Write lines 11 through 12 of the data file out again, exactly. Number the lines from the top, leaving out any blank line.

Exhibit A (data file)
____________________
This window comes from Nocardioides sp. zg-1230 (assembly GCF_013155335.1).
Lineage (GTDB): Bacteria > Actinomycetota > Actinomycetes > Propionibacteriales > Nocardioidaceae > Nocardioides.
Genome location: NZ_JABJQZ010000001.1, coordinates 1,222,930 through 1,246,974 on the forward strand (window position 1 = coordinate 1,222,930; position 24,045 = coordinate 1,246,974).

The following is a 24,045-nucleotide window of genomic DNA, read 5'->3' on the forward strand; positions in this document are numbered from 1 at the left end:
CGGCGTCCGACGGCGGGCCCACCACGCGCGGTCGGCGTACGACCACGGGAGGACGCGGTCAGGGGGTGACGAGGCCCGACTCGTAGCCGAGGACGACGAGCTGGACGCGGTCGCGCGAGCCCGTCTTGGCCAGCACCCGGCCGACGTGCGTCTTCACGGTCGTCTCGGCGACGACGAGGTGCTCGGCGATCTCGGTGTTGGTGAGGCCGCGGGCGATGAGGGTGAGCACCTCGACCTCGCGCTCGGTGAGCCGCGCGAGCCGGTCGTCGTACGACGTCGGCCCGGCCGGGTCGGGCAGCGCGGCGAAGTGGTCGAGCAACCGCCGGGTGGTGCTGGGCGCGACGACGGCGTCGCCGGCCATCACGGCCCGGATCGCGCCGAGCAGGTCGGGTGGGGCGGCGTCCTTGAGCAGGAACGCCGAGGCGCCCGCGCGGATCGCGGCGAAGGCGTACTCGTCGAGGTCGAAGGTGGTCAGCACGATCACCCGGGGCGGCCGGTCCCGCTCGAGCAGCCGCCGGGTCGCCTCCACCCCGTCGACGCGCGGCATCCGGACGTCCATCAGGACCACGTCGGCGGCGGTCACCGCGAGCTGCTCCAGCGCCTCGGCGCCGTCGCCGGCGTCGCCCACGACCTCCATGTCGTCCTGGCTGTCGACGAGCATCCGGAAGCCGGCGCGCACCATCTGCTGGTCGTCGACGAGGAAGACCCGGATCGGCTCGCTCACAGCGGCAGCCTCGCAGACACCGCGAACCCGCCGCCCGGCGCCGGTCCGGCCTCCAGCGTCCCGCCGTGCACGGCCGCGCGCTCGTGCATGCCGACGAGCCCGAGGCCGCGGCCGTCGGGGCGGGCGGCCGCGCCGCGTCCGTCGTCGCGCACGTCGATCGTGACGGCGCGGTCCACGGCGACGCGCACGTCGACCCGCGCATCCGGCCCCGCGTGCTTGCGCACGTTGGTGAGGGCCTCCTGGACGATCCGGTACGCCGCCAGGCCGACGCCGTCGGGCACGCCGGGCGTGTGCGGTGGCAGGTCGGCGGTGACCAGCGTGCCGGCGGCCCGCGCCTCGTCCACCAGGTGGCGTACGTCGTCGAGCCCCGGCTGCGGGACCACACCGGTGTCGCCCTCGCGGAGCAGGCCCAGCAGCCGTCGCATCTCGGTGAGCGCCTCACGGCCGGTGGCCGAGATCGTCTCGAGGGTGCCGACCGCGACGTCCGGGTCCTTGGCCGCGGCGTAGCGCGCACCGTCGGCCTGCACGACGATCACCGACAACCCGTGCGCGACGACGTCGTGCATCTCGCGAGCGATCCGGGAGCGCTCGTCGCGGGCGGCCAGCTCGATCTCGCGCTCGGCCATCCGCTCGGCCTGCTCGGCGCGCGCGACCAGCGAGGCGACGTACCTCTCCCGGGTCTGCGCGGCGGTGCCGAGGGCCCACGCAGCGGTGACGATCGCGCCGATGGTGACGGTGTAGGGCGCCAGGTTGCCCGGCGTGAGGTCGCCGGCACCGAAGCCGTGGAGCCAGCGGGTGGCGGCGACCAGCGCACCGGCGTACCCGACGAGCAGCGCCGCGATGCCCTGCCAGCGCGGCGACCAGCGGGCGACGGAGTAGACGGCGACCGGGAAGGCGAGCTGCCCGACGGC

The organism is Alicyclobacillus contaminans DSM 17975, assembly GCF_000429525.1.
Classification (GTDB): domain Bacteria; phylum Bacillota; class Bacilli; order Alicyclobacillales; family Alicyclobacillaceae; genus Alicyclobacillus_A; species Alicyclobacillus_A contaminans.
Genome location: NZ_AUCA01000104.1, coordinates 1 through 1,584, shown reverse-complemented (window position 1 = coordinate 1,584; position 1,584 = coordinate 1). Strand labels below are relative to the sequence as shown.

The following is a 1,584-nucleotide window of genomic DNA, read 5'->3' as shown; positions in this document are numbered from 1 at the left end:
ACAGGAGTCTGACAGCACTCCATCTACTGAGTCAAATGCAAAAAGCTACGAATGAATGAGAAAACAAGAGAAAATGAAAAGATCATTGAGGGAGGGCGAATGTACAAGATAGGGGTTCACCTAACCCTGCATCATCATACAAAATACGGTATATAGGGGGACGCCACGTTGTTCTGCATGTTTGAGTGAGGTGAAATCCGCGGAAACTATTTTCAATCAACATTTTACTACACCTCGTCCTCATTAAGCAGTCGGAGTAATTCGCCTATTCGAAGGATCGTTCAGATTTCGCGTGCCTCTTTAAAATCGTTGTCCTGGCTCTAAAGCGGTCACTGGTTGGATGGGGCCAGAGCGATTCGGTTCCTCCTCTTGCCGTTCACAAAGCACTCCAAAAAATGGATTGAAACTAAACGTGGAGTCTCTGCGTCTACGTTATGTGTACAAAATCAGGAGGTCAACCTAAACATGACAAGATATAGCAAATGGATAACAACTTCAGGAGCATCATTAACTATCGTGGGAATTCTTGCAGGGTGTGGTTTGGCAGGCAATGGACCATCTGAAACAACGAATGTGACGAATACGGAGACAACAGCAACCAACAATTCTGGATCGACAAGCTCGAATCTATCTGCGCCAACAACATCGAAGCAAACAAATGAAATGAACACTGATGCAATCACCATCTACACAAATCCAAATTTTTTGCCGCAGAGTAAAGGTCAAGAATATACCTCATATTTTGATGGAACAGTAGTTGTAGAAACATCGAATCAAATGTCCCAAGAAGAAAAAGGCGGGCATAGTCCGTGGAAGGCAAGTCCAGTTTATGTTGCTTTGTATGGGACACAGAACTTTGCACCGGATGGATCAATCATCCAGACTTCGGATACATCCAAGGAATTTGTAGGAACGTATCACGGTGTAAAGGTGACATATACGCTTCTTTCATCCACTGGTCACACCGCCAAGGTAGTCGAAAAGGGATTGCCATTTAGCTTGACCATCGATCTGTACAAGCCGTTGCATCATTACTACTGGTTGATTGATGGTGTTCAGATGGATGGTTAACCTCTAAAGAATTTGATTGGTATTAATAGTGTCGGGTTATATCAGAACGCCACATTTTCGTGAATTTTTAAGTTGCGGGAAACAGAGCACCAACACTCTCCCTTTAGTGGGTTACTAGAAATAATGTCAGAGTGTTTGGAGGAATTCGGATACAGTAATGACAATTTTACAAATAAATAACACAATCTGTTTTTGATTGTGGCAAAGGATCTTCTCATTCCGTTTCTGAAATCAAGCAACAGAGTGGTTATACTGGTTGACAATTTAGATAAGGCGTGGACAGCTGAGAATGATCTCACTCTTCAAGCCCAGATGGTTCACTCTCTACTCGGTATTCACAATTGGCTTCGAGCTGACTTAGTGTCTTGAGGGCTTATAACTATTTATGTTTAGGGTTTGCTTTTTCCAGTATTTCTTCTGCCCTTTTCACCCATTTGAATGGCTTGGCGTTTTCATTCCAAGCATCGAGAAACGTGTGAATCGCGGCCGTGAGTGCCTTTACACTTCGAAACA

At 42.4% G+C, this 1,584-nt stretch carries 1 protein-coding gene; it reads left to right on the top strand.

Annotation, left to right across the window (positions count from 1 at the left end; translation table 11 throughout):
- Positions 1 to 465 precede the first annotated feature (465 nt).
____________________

At 42.4% G+C, this 1,584-nt stretch carries 1 protein-coding gene; it reads left to right on the top strand.

Annotation, left to right across the window (positions count from 1 at the left end; translation table 11 throughout):